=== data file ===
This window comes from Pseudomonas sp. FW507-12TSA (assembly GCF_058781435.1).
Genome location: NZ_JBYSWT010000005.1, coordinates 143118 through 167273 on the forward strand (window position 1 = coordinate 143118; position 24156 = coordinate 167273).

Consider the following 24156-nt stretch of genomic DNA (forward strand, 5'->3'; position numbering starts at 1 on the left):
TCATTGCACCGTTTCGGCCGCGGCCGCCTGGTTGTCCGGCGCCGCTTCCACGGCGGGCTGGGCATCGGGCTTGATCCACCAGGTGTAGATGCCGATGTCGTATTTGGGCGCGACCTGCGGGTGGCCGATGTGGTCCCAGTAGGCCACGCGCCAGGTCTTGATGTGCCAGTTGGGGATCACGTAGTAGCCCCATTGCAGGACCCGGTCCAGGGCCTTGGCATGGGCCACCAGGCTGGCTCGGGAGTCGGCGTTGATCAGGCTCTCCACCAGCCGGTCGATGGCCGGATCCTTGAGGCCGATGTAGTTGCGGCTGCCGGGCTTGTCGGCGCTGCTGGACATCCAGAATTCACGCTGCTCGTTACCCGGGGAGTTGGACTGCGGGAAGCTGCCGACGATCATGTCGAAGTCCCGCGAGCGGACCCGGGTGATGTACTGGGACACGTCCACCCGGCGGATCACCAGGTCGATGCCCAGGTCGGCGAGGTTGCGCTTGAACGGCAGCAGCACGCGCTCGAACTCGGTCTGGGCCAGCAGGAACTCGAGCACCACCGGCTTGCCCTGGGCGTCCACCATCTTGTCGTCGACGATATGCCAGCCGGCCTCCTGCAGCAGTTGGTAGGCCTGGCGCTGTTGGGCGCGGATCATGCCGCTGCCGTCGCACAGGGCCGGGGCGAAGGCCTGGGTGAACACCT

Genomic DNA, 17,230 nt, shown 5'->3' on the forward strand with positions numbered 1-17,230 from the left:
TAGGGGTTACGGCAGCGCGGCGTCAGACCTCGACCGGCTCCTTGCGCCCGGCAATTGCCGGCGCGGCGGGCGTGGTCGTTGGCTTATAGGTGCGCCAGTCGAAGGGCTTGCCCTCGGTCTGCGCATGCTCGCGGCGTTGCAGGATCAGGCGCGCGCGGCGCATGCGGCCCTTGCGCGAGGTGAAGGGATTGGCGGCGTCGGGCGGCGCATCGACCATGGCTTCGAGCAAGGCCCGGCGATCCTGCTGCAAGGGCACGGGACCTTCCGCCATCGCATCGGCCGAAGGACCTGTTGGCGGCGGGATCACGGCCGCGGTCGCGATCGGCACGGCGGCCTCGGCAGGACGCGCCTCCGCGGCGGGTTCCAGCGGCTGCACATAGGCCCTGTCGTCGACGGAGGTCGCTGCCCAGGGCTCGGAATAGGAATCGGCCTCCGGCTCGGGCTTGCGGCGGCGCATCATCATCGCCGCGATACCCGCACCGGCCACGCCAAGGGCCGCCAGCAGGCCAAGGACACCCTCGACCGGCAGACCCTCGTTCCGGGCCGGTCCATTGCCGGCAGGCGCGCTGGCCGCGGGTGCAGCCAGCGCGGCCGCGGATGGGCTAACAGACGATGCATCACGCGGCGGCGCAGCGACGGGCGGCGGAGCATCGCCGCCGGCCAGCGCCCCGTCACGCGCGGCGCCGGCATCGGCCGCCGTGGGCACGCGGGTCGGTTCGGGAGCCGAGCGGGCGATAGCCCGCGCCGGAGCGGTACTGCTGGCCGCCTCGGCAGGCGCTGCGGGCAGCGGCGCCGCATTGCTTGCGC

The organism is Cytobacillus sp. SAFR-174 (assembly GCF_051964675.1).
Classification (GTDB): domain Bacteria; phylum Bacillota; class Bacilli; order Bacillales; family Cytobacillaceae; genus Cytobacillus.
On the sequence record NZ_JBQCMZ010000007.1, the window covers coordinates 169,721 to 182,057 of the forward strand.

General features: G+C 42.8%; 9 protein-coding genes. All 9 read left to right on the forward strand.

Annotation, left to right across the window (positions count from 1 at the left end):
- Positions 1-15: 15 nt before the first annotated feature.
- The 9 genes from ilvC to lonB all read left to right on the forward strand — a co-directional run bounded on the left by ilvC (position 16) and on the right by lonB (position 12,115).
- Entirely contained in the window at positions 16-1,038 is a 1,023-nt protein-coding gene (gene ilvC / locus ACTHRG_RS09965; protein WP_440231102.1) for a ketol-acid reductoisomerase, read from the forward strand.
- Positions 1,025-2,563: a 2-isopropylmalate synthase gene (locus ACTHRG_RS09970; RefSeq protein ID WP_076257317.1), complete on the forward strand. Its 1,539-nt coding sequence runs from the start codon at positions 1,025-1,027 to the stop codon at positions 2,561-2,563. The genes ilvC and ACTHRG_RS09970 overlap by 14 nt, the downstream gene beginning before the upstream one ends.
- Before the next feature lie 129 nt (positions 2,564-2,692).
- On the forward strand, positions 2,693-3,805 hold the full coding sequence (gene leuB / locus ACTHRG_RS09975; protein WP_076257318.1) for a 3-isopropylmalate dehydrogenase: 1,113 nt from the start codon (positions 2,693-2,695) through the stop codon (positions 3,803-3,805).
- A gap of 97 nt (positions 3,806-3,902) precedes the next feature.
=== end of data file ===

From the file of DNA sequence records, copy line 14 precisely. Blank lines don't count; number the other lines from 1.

- Entirely contained in the window at positions 16-1,038 is a 1,023-nt protein-coding gene (gene ilvC / locus ACTHRG_RS09965; protein WP_440231102.1) for a ketol-acid reductoisomerase, read from the forward strand.